Mr. Ch'un, E.

VIII.— Gan-hwuy Province.

41. GAN-ICJNG .. .. 1S69

42. CH'I-CHAU .. .. 1874

43. Ta-t'ung 1873

44. T'AI-P'ING 1874

45. Wu-HU 1873

46. NING-KWOH .. .. 1S74

47. HWUY-CHAU .. .. 1875

48. LU-CHAU 1875

49. FUNG- YANG . .. 1875

Miss Crickmay.
Miss Hughes.
Mr. Chang, E.
Ch'eng Sien-Seng, S.
L ao-han, S. (Girls ).
Yao King-fu, C.
F ung Weng-siu, C .
Li Cheng-wan, C.
Ch'eng Si-fu, C.

Mr. and Mrs. Pearse.
Miss Wilson.
Miss Huberty.
Mr. Randle.
Chu Sien-seng, P;
Hu Teh-yuen. C.

Mr. Hsu. E.
Mr. Lo. C.

IX.—Kiang-si Province.


51. Ta-ku-t'ang ..


X.— Hu-peh Province.

53. I-CH'ANG


Ch'eng Yung-i, P.
Wu Ch'eng-mei, C.

Mr. P 'un, C.
Li Ming-hai, C.

Mr. Han, E.
U Sien-seng, C.

Wu Ch'eng-tsan, E.
Tai Si-fu, C.

Mr. Long, C.
Wong Ju-song

Temporarily suspended.

Temporarily suspended.

Mr. and Mrs. Cardwell (ab-
Mr. P'en, C. [sent'

Mr. Tsal, E.

Lo Gan-fuh, E.

Mr. and Mrs. Judd.
Mr. and Mrs. E. Fishe.
Chang Sien-seng, E.
Yiao Si-fu, C^

Mr. Nicoll.
Tsang Sien-seng, E.


Name of


2. Shen-si

3. Shan-si

4. Ho-nan .,

5. Si-ch'uan.



Pop. in




Work of CI. M.

Dec. 1876

Sept. 1876

Nov. 1876

April 1875

April 1877

Mr. Geo. F, Easton.
Mr. Geo. King.

Mr. Parker.
Mr. Chas. Budd.

Mr. J. J. Turner.
Mr. F. James.

Mr. M. H. Taylor.
Mr. Geo. W. Clarke.

Mr. J. McCarthy.
Mr. J. Cameron.

Name of

6. Yun-nan ,,

7. Kuei-chau


9. KUANG-SI . .






Pop. in


Basis f..r work-
ing Yun-nan.

Work of C.I.
M. comncd.

Feb. 1877

June 1875

Mr. Stevenson
Mr. Soltau.

Hope to

be able to



Mr. J. F. Broumton.

Mr. Jiidd and his helpers
have done itinerant work.

Mr. E. Fishe.

Dr. and Mrs. Harvey.
Mr. Jos. Adams.

*.Area as. compared^ with Scotland.

- ..4 ^3rt,2/iff/ic7ts— PjPastor ^E^ Evangelist ; C, Colporteur ; S, School-teacher ; B, Bible-woman.





( Continued from, page 1 01 .)

Sunday, Feb. i8//z.— Mr. Pearse spoke this morning
from " If any man be in Christ he is a new creature."
Our washerwoman opposed her husband's coming so
much at first, but he still continues to attend Sunday
morning service, and he says he believes the Gospel.
He is certainly manifesting a great deal of interest in
listening to the word ; so we hope that he may soon be
numbered among the redeemed.

Feb. 24;?/%.— Have finished reading the Testament
through with my teacher. Mr. Pearse and I also read
each evening and so help one another.

Sunday, Feb. ze^ih. — ^Wehave an inquirer named Lo,
who, as he was absent this morning, came in to-night to
prayers. I was helped to speak more fireely than I have
ever done before, which is indeeda source of joy and en-
couragement to one Jwho has long been waiting for the
clouds to break. Lo is connected with a Ya-men ; still
he always contrives to be with us on Lord's day. He
is an attentive inquirer, and we hope he may soon be the

Feb. 2'jtk. — To-night, just under our window, a
general row was going on, which was intended to be
some ceremony of mourning for the dead. How far it
was a matter of real mourning I cannot say. It was
dark. From about seven till ten o'clock three priests
sat round a small table upon which were several dishes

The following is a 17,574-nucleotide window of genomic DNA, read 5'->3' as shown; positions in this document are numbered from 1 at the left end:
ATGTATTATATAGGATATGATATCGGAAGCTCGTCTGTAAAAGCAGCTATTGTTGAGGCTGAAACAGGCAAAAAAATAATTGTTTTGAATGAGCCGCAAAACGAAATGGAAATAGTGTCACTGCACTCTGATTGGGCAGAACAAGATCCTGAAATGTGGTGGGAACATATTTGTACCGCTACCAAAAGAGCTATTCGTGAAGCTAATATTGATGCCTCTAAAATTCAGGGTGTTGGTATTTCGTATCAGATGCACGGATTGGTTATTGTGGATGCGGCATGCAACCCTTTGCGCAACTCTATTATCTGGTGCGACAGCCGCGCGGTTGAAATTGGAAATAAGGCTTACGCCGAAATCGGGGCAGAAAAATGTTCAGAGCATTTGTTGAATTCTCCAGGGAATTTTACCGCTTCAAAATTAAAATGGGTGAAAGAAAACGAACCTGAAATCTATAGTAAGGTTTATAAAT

of food, which food was for their after benefit. They
were engaged in chanting and beating gongs, cymbals,
and small drum-like things.

Feb. 2^ih. — Liu Sien-seng, who [has been away for
several months, has called again to see me to-day. He
is the inquirer who refuses to give up ancestral worship.
He is an excellent man and scholar — I do so yearn for
his salvation. We had a nice conversation in the chapel
for about half-an-hour.

March 2?td. — We took a walk to the boat-house by the
river- side this afternoon. Whilst walking down a street
towards the South gate on my way there, I suddenly
heard my name called, and Mr. Chang's nephew came
running after me. He seemed so pleased to see me,
that he made everyone look round by his expressions of
enthusiasm and joy. He asked if he might accompany
me ; of course I was pleased that he should. When we
neared the South gate we passed a large temple and
courtyard. The boy wanted me to go in. I asked my
teacher, a shrewd but good fellow, if it were well to do
so ; he said yes, so we went in. The courtyard was
very much like a menagerie with large cage-
like dens, with wooden in place of iron bars ; but within,
instead of wild beasts, there were idols, many of them
far worse looking than the ugliest wild beast in a mena-
gerie. There were about twenty-four of these large
cage-like rooms, each containing a large god — half as
large again as a man. Several smaller gods, or attend-
ants, were in front of his wooden highness, represented
as inflicting all kinds of horrible torture upon the wicked ;
such as sawing in halves, chopping in pieces, thrusting
in holes to represent hell, piercing with thorns, etc., etc.
That was in the courtyard. Then I went into the temple,
where I spoke to a group of ten or twelve men, telling
them of the only true God, to whom all are responsible,
and against whom all have sinned. One aged and intelli-
gent man spoke of K'ong-fu-tsi (Confucius) in contrast

to Jesus. I sought to point out that although Confucius
was a good man, he was but a man ; and as he was
now dead, he could not help anyone. Again in the
courtyard I began to speak to two or three men of the
falsity of the idols, and of the Living God ; but several
having seen and heard me speaking before, began to
flock round me until I had an audience of about
forty or fifty. I went on for about ten minutes, and was
much helped in speaking, all listening with respectful
attention. I was surprised to find myself thus address-
ing a crowd of Chinamen in a temple courtyard for the
first time ! This was my maiden speech in the open air,
and I just realised a little of the joy it must be to preach
the word of life to these benighted ones.


MRS. OROMBIE writes from Fung-hwa on April i6th :
— ' ' Yesterday was a day of good things here : another man was